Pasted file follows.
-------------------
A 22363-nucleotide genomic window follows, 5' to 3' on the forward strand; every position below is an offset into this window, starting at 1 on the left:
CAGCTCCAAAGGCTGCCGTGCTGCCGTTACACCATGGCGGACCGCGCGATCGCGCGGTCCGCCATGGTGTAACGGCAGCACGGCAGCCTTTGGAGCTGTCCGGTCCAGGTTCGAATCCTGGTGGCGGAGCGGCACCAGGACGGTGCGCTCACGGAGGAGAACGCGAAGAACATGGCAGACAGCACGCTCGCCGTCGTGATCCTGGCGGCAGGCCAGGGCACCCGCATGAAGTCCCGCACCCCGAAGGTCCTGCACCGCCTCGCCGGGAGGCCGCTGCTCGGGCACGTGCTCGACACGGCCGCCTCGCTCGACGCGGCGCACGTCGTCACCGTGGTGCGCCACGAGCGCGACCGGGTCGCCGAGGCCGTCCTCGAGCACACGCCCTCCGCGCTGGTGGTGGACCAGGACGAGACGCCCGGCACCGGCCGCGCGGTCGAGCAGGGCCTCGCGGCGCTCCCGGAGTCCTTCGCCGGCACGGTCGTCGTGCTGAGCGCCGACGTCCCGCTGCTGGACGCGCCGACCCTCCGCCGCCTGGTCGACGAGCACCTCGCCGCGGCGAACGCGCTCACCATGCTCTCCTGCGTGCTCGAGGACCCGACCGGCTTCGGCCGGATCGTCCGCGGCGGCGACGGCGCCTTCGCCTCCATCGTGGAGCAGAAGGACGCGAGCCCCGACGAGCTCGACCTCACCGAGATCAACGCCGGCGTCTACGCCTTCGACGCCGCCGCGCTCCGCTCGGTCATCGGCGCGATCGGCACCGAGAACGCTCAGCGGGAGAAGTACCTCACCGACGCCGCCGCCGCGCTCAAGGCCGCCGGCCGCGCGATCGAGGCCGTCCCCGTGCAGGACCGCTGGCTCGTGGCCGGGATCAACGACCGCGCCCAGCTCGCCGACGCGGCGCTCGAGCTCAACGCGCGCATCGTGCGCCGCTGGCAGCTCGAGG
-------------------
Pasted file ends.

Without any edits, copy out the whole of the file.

A 22363-nucleotide genomic window follows, 5' to 3' on the forward strand; every position below is an offset into this window, starting at 1 on the left:
CAGCTCCAAAGGCTGCCGTGCTGCCGTTACACCATGGCGGACCGCGCGATCGCGCGGTCCGCCATGGTGTAACGGCAGCACGGCAGCCTTTGGAGCTGTCCGGTCCAGGTTCGAATCCTGGTGGCGGAGCGGCACCAGGACGGTGCGCTCACGGAGGAGAACGCGAAGAACATGGCAGACAGCACGCTCGCCGTCGTGATCCTGGCGGCAGGCCAGGGCACCCGCATGAAGTCCCGCACCCCGAAGGTCCTGCACCGCCTCGCCGGGAGGCCGCTGCTCGGGCACGTGCTCGACACGGCCGCCTCGCTCGACGCGGCGCACGTCGTCACCGTGGTGCGCCACGAGCGCGACCGGGTCGCCGAGGCCGTCCTCGAGCACACGCCCTCCGCGCTGGTGGTGGACCAGGACGAGACGCCCGGCACCGGCCGCGCGGTCGAGCAGGGCCTCGCGGCGCTCCCGGAGTCCTTCGCCGGCACGGTCGTCGTGCTGAGCGCCGACGTCCCGCTGCTGGACGCGCCGACCCTCCGCCGCCTGGTCGACGAGCACCTCGCCGCGGCGAACGCGCTCACCATGCTCTCCTGCGTGCTCGAGGACCCGACCGGCTTCGGCCGGATCGTCCGCGGCGGCGACGGCGCCTTCGCCTCCATCGTGGAGCAGAAGGACGCGAGCCCCGACGAGCTCGACCTCACCGAGATCAACGCCGGCGTCTACGCCTTCGACGCCGCCGCGCTCCGCTCGGTCATCGGCGCGATCGGCACCGAGAACGCTCAGCGGGAGAAGTACCTCACCGACGCCGCCGCCGCGCTCAAGGCCGCCGGCCGCGCGATCGAGGCCGTCCCCGTGCAGGACCGCTGGCTCGTGGCCGGGATCAACGACCGCGCCCAGCTCGCCGACGCGGCGCTCGAGCTCAACGCGCGCATCGTGCGCCGCTGGCAGCTCGAGG